The high cost of playing amateur soccer

Young boys playing soccer alongside the N2 in Nyanga, Cape Town.
Khayelitsha, Cape Town, Western Cape, South Africa
Young boys playing soccer alongside the N2 in Nyanga, Cape Town.

Amateur soccer teams in the township of Khayelitsha are forking out a lot of money to play their games.
The area has three soccer leagues; the Khayelitsha league, the Mandela Park league and the newly formed Monwabisi Park league. The latter was established two years ago in 2013. It is presided over by Zwelenkosi Matika.

At the end of the day we spend close to a thousand rand if you consider transport money and lunch for the boys.

Being the biggest township in the city, Khayelitsha has no shortage of soccer clubs but, a serious shortage of soccer fields. This shortage costs the clubs quite a substantial amount of money for when they want to play their games they have to rent fields for their home games.

Clubs have to either rent from a nearby school or they often play their games on unmarked grounds. Clubs especially in Monwabisi Park which itself is an informal settlement have taken to cut their own fields for practice during the week.

“We have no fields at all in this league, we struggle a lot because of that,” said Shooting Stars coach, Sithole. Shooting Stars participate in the Monwabisi Park League.

“To practice during the week, we’ve had to use that big open piece of land nearby the college (False Bay College), for our official games, we rent fields in Tafelsig, Mitchell’s Plain,” Sithole said.

He maintains that the rent for the fields is too steep especially because they are an amateur team and his players are quite young, at school and therefore struggle to raise the required funds.

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“For a field itself we pay R21 per hour, sometimes we have all four of our teams playing starting from Under 11 up to the senior team. For the poles we pay R150 for each but, since we cannot use just one pole for the game we have to pay R300 to use both. At the end of the day we spend close to a thousand rand if you consider transport money and lunch for the boys,” said Sithole.

In reply however, the Mayoral Committee Member for Community Services and Special Projects, Alderman Belinda Walker said: “The city is supportive of the development of soccer and dedicates a large proportion of its budget for new sports facilities towards the development of this sport.”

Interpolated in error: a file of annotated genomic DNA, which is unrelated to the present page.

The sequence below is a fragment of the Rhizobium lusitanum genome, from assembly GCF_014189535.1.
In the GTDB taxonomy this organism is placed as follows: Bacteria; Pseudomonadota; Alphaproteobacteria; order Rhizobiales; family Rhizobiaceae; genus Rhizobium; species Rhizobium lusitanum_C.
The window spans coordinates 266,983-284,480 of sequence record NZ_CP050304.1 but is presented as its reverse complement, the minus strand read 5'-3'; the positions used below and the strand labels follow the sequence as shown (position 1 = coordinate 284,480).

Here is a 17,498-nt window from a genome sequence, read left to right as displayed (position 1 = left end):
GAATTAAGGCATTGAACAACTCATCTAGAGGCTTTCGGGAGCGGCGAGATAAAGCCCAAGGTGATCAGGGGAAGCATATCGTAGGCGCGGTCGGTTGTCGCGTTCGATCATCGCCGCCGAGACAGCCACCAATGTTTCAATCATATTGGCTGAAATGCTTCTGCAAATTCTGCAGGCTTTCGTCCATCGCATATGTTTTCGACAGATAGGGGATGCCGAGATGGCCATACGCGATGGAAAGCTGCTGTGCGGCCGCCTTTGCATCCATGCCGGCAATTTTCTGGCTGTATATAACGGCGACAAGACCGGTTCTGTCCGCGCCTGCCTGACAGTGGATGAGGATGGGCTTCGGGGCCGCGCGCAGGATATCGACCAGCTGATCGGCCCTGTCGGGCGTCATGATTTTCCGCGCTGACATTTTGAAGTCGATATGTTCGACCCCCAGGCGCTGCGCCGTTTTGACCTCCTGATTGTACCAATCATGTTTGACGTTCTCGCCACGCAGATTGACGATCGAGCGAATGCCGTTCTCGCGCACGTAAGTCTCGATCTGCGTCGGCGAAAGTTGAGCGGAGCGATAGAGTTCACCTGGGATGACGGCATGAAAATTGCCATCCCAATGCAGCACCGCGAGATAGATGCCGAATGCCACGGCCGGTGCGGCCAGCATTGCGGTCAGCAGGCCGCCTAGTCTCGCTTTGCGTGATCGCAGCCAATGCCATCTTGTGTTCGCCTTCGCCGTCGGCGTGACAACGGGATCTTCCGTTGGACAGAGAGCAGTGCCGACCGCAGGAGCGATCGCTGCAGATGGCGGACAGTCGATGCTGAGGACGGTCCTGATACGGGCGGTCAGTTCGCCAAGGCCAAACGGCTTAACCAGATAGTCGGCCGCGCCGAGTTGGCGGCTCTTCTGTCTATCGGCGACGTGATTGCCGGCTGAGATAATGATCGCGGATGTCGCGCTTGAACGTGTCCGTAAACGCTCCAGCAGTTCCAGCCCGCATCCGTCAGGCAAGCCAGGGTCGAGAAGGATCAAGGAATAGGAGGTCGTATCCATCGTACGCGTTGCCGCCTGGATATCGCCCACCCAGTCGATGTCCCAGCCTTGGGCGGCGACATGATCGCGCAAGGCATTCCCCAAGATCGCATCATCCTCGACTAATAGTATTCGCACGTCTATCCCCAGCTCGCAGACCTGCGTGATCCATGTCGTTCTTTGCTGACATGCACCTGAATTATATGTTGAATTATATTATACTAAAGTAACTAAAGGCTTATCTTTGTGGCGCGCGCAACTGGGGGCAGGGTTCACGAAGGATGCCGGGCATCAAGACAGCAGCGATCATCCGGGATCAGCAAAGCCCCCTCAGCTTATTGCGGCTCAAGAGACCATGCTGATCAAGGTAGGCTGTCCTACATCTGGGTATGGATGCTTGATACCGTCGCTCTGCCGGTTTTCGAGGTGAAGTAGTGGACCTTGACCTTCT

Walker went on to say that; “The SRA Department’s roll-out of synthetic soccer pitches is allowing far greater numbers of soccer players to access world-class playing spaces and this initiative is yielding massive benefits for the development of soccer.”

Soccer eld in Orange Farm, Gauteng.

At Nyanga along the N2, young boys are often seen playing soccer close to the road but, Walker says: “The Site C sports ground complex has one full-sized synthetic football pitch as well as three natural grass football fields which are well used by the football community. The clubs based there would welcome youth into their ranks to join them. These youth playing along the N2 are free to join these clubs based at the sports ground complex.

Where there are insufficient soccer fields currently available, players can use vacant public open space in the area for informal soccer games and practices. For formal games, it would be beneficial for the local soccer teams to approach the Basic Education Department and school governing bodies to investigate gaining access to school fields through a shared facilities arrangement”, she said.

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Meanwhile the struggle continues for the soccer teams in Khayelitsha who do not have access or money to afford to rent fields that are in a good condition to play on.

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